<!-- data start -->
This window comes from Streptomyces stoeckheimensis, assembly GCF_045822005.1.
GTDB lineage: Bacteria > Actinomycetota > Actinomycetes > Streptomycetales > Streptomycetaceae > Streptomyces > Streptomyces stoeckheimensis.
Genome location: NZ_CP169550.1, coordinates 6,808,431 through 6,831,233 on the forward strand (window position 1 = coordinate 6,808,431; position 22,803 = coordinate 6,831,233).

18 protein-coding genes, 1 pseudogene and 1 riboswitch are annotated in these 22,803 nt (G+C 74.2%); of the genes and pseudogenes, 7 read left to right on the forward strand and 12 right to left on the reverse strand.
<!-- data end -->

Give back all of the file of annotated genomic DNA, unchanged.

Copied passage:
This window comes from Streptomyces stoeckheimensis, assembly GCF_045822005.1.
GTDB lineage: Bacteria > Actinomycetota > Actinomycetes > Streptomycetales > Streptomycetaceae > Streptomyces > Streptomyces stoeckheimensis.
Genome location: NZ_CP169550.1, coordinates 6,808,431 through 6,831,233 on the forward strand (window position 1 = coordinate 6,808,431; position 22,803 = coordinate 6,831,233).

18 protein-coding genes, 1 pseudogene and 1 riboswitch are annotated in these 22,803 nt (G+C 74.2%); of the genes and pseudogenes, 7 read left to right on the forward strand and 12 right to left on the reverse strand.